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The unexpected importance of the fifth digit during stone tool production

Key, Alastair J. M., Dunmore, Christopher J., Marzke, Mary (2019) The unexpected importance of the fifth digit during stone tool production. Scientific Reports, 9 . Article Number 1653. ISSN 2045-2322. (doi:10.1038/s41598-019-53332-w) (KAR id:78652)

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https://doi.org/10.1038/s41598-019-53332-w

Abstract

Unique anatomical features of the human hand facilitate our ability to proficiently and forcefully perform precision grips and in-hand manipulation of objects. Extensive research has been conducted into the role of digits one to three during these manual behaviours, and the origin of the highly derived first digit anatomy that facilitates these capabilities. Stone tool production has long been thought a key influence in this regard. Despite previous research stressing the unique derived morphology of the human fifth digit little work has investigated why humans alone display these features. Here we examine the recruitment frequency, loading magnitude, and loading distribution of all digits on the non-dominant hand of skilled flintknappers during four technologically distinct types of Lower Palaeolithic stone tool production. Our data reveal the fifth digit to be heavily and frequently recruited during all studied behaviours. It occasionally incurred pressures, and was used in frequencies, greater or equal to those of the thumb, and frequently the same or greater than those of the index finger. The fifth digit therefore appears key to >2 million years of stone tool production activities, a behaviour that likely contributed to the derived anatomy observed in the modern human fifth ray.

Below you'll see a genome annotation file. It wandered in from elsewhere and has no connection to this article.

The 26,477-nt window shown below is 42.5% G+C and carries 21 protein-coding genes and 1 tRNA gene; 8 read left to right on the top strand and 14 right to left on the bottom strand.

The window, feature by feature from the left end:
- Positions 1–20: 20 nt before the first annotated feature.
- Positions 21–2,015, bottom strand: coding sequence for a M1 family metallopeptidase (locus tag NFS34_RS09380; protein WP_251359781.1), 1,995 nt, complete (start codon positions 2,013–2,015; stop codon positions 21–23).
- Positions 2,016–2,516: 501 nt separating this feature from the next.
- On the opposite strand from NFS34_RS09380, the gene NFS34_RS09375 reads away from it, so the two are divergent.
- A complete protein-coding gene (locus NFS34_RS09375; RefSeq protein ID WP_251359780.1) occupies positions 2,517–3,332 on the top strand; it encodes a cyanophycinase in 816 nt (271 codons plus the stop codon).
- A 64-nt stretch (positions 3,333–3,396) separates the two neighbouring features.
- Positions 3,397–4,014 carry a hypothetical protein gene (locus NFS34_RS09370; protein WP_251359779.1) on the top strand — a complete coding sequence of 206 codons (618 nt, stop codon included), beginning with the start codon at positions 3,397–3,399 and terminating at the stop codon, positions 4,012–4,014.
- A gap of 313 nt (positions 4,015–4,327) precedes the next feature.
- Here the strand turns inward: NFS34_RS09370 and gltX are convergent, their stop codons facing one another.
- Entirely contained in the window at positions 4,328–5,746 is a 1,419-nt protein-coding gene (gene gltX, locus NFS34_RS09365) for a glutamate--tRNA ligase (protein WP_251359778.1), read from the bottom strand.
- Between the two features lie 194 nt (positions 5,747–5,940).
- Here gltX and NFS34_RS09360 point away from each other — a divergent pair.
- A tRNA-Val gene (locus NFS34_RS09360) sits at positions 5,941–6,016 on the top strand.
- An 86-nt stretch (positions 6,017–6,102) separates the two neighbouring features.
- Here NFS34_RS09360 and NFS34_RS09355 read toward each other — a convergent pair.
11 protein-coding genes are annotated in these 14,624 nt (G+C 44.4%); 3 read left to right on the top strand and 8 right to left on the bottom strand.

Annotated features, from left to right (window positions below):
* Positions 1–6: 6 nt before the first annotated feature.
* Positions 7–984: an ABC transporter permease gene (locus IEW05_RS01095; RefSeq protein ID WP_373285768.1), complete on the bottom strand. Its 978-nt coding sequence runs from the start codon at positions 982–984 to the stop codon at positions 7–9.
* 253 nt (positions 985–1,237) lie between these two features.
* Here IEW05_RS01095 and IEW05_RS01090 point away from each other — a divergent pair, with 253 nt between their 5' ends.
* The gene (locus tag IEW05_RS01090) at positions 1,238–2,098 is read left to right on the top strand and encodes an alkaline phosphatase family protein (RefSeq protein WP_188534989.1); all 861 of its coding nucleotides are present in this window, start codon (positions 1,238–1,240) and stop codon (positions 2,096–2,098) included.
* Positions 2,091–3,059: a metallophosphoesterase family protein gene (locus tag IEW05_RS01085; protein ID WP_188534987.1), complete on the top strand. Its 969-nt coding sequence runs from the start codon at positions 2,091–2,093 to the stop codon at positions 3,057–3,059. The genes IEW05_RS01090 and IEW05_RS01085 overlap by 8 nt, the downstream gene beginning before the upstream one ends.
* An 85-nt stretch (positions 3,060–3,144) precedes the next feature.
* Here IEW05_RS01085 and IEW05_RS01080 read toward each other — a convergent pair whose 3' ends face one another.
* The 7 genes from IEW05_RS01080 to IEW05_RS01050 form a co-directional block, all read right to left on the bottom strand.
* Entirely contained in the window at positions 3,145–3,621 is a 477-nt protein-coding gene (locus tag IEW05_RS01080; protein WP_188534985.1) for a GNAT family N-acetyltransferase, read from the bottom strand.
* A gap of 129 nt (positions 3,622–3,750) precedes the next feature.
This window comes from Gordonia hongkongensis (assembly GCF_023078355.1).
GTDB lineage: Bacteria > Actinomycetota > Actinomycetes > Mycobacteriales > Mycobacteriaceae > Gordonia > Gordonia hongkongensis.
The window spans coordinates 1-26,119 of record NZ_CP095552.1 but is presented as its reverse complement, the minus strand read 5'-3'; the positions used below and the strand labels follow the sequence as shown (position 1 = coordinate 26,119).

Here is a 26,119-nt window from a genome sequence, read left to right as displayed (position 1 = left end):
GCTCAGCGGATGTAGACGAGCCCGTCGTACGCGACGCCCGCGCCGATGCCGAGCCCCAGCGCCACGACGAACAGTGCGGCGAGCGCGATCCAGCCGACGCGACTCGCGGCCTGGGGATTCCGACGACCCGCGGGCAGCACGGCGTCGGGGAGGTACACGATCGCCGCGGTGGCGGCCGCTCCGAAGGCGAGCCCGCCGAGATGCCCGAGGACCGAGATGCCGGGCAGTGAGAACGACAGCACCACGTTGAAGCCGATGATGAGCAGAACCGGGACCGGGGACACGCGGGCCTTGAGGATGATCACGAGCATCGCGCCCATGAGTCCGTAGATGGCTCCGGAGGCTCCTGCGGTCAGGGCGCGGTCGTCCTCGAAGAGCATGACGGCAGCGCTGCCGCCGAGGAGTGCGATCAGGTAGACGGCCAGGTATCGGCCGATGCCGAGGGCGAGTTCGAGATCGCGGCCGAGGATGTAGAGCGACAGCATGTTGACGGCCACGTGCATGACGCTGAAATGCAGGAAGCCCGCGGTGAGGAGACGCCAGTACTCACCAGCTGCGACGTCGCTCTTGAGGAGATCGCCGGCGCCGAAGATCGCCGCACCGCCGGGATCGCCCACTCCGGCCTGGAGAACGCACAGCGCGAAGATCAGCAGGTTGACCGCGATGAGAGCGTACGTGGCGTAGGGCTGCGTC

Item Type: Article
DOI/Identification number: 10.1038/s41598-019-53332-w
Uncontrolled keywords: Biological Anthropology
Subjects: G Geography. Anthropology. Recreation > GN Anthropology
Divisions: Faculties > Social Sciences > School of Anthropology and Conservation > Biological Anthropology
Depositing User: Alastair Key
Date Deposited: 13 Nov 2019 10:54 UTC
Last Modified: 02 Sep 2020 08:48 UTC
Resource URI: https://kar.kent.ac.uk/id/eprint/78652 (The current URI for this page, for reference purposes)
Key, Alastair J. M.: https://orcid.org/0000-0001-5576-1200
Dunmore, Christopher J.: https://orcid.org/0000-0002-8634-9777
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